Monday, July 6, 2015

Sonoran Spotted Whiptails

I took some really nice pictures of lizards in a suburban backyard the other day:

The first is a Western Fence Lizard, quite common in Southern California. The second is something more interesting.

The first ID I made for the iNaturalist submission was an Orange-throated Whiptail which is the only similar looking lizard known to live in Orange County. This still looked a bit odd to me, but it isn't unheard of for females to lack the orange under the neck so it still made sense.

Then I got an email:
I'm the Curator of the _____ project here on iNaturalist. I saw your recent post of a Belding's Whiptail Lizard from Lake Forest. I was really surprised to see that your locality is at a very urbanized part of Lake Forest. Is that actually the correct locality?
I responded that the location was correct, but I wasn't all that sure of the species. Then the next day I got the following email:
Hi Jesse,
This is really interesting. I have been in communication with a colleague at the USGS who just found whiptail lizards about 2km NW of your location, but also near Jeronimo Lane. We also were unsure of the ID of his lizards, but the current hypothesis is that they are released Sonoran Spotted Whiptails, Aspidoscelis sonorae. My colleague is running some DNA sequencing to determine the ID. We had assumed that this was a very localized population, but your photos suggest that this is a much more widespread population.
Here are the other records:
As with your find, the initial assumption was Orange-throated Whiptails, but we later realized that was incorrect. For your whiptails, I am convinced they are not Orange-throats, but I am not sure of the correct ID. I have changed my ID of your lizards on the iNat record to only name the genus.
This is a very interesting, but also troubling, development. If this is an introduced species, it appears to already have a pretty good sized distribution.
In any case, your observations are especially interesting. I will keep you informed as this develops on our end.
If you see any more of these lizards in that area, please post them, but also please change the geoprivacy settings to "obscured" or "private." Part of my concern here is that if these are an introduced species, we don't want others to find them and move them around.
Thanks again for posting to RASCals. It is observations like this one that demonstrate the success of citizen science in urban areas.
 So it is fairly likely that I am only the second person to ever find this lizard in California!

Saturday, July 4, 2015

Gopro and Sidekick in Laguna Beach

I took the sidekick out for the first time last weekend. Unfortunately, the conditions were not good enough to really make a good evaluation of it. With 10-15 foot visibility it is hard to get good pictures and backscatter gets worse in low visibility taking away some of the advantage of a light.

Still, I did get a few pictures which were clearly improved by the light:

In those cases, it was clear that the subject was just too dark. Particularly with the two Garibaldi photos, I would have never got the shot to come out sharp without the light. Under ledges or kelp beds the light really helps.

There is a down side though, a few pictures show quite a bit of backscatter near the top of the image. This is because the light is too close to the camera when using the dive arm:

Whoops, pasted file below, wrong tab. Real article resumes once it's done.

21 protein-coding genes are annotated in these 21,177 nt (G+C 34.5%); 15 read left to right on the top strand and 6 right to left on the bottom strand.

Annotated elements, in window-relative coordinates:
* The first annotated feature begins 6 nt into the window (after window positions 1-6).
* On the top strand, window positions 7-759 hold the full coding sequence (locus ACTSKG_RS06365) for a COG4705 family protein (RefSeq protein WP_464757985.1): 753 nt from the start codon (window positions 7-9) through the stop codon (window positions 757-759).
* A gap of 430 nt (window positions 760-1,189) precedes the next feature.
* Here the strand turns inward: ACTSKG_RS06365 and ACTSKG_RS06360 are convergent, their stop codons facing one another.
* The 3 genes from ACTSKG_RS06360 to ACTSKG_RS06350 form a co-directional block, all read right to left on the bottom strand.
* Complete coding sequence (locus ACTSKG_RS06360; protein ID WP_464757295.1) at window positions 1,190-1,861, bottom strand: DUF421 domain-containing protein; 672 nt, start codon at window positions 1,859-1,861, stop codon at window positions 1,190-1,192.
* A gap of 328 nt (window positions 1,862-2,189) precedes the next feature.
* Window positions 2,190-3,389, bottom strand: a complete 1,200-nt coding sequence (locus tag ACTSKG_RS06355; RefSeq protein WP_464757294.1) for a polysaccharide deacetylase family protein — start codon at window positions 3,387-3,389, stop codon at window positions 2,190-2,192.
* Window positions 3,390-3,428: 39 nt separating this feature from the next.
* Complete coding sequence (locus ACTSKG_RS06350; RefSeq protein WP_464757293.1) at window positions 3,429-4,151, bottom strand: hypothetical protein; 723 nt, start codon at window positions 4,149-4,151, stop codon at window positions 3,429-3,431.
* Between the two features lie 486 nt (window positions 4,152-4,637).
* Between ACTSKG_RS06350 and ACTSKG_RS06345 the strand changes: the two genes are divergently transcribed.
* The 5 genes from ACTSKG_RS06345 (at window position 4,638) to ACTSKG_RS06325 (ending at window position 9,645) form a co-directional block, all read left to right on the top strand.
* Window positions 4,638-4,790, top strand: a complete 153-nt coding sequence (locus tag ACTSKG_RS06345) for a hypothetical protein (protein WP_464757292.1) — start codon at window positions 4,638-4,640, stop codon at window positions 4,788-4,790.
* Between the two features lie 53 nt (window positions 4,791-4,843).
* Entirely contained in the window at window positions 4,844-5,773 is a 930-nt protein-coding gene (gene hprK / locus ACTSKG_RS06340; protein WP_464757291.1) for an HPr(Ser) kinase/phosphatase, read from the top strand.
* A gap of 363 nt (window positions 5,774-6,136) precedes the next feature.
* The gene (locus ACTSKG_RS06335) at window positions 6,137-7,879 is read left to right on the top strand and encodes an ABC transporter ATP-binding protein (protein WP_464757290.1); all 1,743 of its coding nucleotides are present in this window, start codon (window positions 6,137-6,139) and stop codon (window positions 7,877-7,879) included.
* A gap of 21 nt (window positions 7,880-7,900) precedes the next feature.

Fortunately, the effect is only seen near the top of the image. In a large number of photos, it is hidden by blue water:

This is likely to be as far as I go with modifying my setup. It is true that a dive tray with two sidekicks would have some real advantages, particularly for video, but this is starting to get to be a lot of money for little improvement.

Going any farther, it seems like the Gopro needs to be replaced for something else. A mirrorless camera like a Olympus E-PL5 or a Olympus OM-D E-M1 probably makes the most sense for underwater use. A setup for the E-PL5 ends up at $750 for the housing and $400 for the camera while the Olympus OM-D E-M1 is $1300 for the housing and $1000 for the camera. There is probably another $700 before you have a full dive rig, so it is more like $2000 to $3000 for a full mirrorless setup.

Unfortunately, since I use a Sony HX400V superzoom for most my iNaturalist submissions a mirrorless camera would end up dedicated entirely to underwater use or at best a few photos of kids. Since no mirrorless cameras have built in GPS and all require changing lenses to go back and forth between macro photos and photos of distant birds; they just don't make sense for the majority of my photography.

Maybe a DSLR with built in GPS like a Nikon D5300 would work for both the above water, and underwater photography I do. This gets expensive fast though. The camera will be $950, the housing with a flash will be $2000. Then it would be another $1000 or more in lenses to make it work for both the macro and telephoto photography I do on land. Also, all the reviews suggest that the camera has worse GPS than my Sony HX400V. So more than likely, it would only see use underwater.

If I better understood what I wanted, I would have bought an Olympus TG-4 instead of the Gopro. It is optimized for photos rather than video and is in a similar price range. It is too small an upgrade for me to justify while I own the Gopro though. Perhaps in two years I will change my mind once the Gopro is starting to be dated and we have an upgrade or two to the TG-4.